Denver painter and newspaper illustrator Herndon Davis is best remembered in these parts for his "Face on the Barroom Floor," a dreamy portrait based on a poem by Hugh Antoine D'Arcy that still graces the floorboards at the Teller House in Central City. Davis is said to have painted the image -- purportedly inspired by the lovely visage of his own wife, although she vehemently denied the connection -- on a drunken dare. In truth, however, the renowned "Face" is actually a mere bit of fluff decorating the top of a solid mountain of work.
The work of Herndon Davis evokes Denver in the '40s.
Through June 28, 720-865-1821
Western Art Gallery, Denver Central Library, 10 W. 14th Avenue Parkway, fifth floor
Now Davis, whose illustrations were once featured in earlier eras in both Denver dailies, is the subject of the Herndon Davis Watercolor Exhibit, a small display in the Denver Central Library's fifth-floor gallery that pays tribute to his artistic bread and butter: renderings of time and place that are nostalgic, evocative, and as powerful as any photograph. Featuring 25 watercolor images originally published in the Rocky Mountain News in the early '40s as part of a "Survivors of Yesteryear" series accompanied by articles written by one Joseph Emerson Smith, the exhibit is a sweet tribute to old Denver-area landmarks, some -- such as the Navarre and the Richthofen Castle -- that are still standing, and others -- the old City Hall and the Windsor Hotel -- that are gone forever.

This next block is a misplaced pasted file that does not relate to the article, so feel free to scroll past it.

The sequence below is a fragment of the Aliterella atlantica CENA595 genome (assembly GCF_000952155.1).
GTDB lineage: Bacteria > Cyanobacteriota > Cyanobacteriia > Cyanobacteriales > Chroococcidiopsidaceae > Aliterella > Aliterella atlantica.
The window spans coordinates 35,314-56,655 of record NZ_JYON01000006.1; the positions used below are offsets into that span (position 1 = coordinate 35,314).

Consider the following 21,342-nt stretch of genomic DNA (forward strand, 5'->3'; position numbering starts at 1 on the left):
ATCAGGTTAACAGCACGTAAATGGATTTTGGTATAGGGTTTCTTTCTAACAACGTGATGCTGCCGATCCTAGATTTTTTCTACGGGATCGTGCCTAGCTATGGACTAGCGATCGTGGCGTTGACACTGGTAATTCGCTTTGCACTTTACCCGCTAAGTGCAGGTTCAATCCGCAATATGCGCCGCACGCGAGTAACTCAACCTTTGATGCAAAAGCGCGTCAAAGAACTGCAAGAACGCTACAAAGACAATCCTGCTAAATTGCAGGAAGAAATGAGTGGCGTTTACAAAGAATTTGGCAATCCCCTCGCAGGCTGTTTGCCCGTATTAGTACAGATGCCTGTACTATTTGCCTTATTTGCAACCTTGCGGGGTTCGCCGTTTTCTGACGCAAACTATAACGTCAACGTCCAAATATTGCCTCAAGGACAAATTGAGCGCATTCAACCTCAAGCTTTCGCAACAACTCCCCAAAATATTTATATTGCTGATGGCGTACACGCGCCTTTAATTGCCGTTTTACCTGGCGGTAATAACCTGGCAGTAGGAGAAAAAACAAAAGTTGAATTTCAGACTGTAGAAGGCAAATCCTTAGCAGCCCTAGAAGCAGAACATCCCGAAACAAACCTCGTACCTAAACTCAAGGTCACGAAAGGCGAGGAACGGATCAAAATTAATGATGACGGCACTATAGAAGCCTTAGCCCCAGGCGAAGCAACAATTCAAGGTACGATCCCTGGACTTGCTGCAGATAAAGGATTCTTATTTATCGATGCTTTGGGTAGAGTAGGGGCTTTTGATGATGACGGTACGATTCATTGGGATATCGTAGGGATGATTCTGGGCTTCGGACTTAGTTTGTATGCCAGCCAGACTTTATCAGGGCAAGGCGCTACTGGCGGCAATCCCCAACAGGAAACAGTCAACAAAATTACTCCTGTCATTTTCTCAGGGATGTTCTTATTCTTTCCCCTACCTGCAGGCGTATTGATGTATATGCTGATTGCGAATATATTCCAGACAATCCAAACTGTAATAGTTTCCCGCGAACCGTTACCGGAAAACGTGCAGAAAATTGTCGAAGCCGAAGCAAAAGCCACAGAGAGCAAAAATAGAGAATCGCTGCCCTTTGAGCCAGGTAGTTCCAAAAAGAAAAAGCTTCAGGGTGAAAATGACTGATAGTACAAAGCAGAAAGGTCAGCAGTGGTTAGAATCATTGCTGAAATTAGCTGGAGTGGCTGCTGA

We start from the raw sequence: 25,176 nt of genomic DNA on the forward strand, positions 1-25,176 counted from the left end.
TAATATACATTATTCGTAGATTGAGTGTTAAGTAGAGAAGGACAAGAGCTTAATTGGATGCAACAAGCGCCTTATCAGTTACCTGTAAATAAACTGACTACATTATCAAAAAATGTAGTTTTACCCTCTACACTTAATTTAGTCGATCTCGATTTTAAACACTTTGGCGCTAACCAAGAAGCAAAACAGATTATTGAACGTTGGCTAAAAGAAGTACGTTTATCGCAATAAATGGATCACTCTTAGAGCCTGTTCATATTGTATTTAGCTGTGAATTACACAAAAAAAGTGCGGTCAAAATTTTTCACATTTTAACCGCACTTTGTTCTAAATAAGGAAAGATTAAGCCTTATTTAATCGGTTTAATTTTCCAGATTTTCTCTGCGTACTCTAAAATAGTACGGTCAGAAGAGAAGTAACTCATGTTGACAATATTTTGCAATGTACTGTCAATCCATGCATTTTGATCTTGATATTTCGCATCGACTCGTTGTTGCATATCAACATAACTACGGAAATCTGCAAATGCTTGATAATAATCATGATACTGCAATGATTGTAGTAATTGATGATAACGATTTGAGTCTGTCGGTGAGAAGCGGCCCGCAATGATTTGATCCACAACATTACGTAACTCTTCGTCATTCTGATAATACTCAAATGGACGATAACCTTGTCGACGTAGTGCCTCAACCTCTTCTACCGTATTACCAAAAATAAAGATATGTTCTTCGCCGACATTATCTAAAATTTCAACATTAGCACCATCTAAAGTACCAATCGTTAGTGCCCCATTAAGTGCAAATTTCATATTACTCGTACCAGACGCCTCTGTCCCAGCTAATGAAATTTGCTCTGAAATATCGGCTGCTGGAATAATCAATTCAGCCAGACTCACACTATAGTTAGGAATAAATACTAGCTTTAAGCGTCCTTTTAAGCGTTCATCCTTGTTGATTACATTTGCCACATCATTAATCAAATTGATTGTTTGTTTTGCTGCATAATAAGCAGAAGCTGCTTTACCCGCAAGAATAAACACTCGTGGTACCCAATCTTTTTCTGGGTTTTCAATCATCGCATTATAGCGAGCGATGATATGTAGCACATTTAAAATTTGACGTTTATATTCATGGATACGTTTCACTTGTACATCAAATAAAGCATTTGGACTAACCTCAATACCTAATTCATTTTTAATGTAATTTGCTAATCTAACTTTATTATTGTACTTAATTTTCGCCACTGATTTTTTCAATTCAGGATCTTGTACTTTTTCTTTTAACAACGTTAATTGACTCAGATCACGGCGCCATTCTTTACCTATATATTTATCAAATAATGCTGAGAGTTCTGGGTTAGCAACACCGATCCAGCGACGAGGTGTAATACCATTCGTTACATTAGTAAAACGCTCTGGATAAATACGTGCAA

Curator Kay Wisnia, who oversees the library's Western art collection, chose the Davis watercolors because of their appealing feel for a different Denver era, heightened by the presence of colorful awnings and signs, period cars and the open sense of a city caught between its gold-rush roots and the shiny metropolis of the future. It's a fascinating look backward to the days when such forgotten figures as Judge Ernest Colburn trotted his thoroughbreds from a stable on Broadway across the prairie to the Overland Park racetrack and Dr. John Elsner, an early medical mover and shaker in Denver, held salons in his living room with Lillian Russell and Oscar Wilde.
For the few minutes it takes to walk the gallery, you'll swear the sky gets bluer, the autos bulkier and the wheeler-dealers of Denver a little more old-fashioned. Don't blame us if you never want to come back.